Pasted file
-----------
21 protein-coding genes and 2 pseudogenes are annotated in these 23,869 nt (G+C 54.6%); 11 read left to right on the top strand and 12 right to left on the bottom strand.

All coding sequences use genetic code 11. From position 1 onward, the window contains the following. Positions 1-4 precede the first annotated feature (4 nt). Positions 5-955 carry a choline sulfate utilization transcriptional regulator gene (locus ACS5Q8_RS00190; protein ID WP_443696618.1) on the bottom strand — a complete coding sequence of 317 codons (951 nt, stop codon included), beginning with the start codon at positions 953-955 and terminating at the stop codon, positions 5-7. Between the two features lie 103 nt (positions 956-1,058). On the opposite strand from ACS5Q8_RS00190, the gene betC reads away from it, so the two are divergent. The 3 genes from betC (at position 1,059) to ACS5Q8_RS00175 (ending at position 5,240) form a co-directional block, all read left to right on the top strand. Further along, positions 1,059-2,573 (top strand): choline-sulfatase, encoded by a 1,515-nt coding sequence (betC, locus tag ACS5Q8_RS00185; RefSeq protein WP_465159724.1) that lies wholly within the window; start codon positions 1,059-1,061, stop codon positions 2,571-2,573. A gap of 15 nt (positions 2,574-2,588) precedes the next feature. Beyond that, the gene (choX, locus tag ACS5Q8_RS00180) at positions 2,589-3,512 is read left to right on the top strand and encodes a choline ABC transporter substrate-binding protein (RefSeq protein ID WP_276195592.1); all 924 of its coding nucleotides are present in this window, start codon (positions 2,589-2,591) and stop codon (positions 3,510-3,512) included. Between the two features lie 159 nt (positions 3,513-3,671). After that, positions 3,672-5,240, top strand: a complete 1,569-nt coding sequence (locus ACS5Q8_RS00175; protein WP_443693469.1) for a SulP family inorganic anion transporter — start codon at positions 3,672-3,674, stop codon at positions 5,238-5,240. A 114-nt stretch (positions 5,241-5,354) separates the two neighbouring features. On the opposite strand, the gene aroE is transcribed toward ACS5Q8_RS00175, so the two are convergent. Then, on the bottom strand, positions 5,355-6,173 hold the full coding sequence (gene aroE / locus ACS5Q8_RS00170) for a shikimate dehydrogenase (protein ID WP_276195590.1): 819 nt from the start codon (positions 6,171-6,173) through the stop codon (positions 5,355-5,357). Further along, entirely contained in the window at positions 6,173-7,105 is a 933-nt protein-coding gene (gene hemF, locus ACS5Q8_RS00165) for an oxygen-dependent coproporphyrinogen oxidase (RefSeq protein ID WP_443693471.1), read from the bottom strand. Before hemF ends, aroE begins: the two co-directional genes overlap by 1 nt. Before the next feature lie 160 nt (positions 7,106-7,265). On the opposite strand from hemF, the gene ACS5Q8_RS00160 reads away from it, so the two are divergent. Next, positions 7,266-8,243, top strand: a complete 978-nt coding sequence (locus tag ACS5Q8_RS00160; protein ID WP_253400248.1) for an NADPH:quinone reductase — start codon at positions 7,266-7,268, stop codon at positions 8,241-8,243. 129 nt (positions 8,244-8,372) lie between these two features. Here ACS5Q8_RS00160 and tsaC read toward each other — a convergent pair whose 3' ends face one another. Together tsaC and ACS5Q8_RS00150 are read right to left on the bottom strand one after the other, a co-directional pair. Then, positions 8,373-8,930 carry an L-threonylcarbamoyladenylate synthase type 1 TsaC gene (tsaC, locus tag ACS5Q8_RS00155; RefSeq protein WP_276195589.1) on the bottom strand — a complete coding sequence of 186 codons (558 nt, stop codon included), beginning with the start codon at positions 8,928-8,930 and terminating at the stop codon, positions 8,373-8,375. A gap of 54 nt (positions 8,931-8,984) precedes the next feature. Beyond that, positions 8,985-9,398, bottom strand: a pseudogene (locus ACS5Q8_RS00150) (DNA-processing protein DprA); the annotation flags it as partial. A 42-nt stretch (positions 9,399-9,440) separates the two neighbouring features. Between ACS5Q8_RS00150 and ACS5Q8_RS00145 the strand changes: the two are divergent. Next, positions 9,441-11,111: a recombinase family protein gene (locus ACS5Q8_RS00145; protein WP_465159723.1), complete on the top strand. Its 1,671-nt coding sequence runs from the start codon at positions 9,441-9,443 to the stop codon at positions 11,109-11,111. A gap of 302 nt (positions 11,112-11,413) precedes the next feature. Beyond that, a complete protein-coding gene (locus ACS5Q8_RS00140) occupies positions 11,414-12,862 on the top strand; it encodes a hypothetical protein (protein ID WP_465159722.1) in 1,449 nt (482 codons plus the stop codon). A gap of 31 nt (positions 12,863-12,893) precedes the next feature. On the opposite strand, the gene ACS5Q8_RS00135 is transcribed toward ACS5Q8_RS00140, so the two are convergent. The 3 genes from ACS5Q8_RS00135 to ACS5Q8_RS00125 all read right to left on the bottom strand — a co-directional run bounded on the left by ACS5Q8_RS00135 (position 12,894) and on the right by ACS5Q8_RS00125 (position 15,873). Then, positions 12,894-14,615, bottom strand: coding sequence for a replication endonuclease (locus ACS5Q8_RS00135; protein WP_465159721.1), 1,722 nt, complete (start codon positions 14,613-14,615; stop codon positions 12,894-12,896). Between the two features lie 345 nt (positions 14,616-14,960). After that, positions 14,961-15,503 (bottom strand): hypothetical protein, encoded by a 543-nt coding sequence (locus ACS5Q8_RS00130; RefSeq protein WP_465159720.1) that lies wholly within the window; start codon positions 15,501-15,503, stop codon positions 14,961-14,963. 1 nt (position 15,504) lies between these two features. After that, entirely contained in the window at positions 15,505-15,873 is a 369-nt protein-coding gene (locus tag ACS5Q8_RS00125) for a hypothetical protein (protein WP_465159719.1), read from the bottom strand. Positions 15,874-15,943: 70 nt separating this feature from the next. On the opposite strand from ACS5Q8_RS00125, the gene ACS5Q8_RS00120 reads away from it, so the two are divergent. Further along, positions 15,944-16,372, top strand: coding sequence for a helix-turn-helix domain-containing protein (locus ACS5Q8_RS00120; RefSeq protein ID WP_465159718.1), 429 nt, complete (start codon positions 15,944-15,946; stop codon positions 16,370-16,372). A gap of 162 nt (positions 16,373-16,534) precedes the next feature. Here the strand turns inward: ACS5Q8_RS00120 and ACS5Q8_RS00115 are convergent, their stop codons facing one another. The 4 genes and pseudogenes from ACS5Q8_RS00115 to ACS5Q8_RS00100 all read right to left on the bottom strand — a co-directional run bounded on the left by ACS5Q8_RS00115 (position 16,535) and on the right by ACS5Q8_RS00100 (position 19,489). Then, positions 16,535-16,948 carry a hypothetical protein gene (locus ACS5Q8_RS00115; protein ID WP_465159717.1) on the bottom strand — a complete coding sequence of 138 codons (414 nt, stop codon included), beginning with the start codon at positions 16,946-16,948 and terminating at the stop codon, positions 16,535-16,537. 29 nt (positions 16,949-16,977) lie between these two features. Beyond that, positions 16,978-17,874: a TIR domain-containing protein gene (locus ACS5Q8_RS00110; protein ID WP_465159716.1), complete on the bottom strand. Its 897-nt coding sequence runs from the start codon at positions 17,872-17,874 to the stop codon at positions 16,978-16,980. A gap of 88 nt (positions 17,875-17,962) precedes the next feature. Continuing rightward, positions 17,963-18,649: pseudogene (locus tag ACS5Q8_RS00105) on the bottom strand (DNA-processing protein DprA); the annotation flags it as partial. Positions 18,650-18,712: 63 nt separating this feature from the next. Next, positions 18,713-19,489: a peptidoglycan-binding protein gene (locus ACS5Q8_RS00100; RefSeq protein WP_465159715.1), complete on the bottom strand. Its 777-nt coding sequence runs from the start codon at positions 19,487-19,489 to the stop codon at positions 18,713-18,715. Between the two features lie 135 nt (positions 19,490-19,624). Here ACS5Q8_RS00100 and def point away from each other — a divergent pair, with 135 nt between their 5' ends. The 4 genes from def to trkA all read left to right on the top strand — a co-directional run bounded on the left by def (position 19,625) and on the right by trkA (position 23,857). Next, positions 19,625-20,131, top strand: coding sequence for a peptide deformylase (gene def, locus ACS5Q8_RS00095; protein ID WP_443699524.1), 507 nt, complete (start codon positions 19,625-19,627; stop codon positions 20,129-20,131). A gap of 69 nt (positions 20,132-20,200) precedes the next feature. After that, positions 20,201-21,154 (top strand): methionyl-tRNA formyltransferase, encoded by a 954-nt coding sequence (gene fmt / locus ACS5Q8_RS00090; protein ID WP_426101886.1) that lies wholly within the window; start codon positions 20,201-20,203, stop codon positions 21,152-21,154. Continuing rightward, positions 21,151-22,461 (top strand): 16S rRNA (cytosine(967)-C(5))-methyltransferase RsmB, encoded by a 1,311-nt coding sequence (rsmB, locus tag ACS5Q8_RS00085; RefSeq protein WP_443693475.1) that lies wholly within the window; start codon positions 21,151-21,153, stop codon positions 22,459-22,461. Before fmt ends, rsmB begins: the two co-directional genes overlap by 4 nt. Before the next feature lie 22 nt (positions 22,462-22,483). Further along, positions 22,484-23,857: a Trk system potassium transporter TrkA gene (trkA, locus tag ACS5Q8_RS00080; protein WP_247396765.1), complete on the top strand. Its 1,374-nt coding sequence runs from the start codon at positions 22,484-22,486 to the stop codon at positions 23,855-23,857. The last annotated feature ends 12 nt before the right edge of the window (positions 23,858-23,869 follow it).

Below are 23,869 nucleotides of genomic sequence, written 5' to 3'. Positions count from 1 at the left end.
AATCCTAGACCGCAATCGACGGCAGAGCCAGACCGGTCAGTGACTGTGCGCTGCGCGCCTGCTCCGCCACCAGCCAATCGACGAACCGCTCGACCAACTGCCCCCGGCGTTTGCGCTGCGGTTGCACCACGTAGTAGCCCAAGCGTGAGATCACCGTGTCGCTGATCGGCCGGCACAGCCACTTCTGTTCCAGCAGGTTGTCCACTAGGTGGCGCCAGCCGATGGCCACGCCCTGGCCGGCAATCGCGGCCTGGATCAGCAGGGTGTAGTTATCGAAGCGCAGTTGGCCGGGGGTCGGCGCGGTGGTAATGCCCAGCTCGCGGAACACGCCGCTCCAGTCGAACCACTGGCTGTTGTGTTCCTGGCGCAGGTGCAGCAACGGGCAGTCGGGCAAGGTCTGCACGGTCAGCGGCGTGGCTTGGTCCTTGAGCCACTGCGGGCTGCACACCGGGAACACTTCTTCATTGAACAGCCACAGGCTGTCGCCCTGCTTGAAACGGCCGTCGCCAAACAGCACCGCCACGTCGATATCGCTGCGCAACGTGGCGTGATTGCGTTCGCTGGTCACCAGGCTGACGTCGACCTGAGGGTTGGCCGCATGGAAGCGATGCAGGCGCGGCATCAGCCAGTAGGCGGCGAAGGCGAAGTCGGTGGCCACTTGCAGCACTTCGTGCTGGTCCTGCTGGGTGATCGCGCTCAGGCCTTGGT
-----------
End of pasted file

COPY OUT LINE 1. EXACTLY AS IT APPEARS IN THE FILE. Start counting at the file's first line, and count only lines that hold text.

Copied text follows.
21 protein-coding genes and 2 pseudogenes are annotated in these 23,869 nt (G+C 54.6%); 11 read left to right on the top strand and 12 right to left on the bottom strand.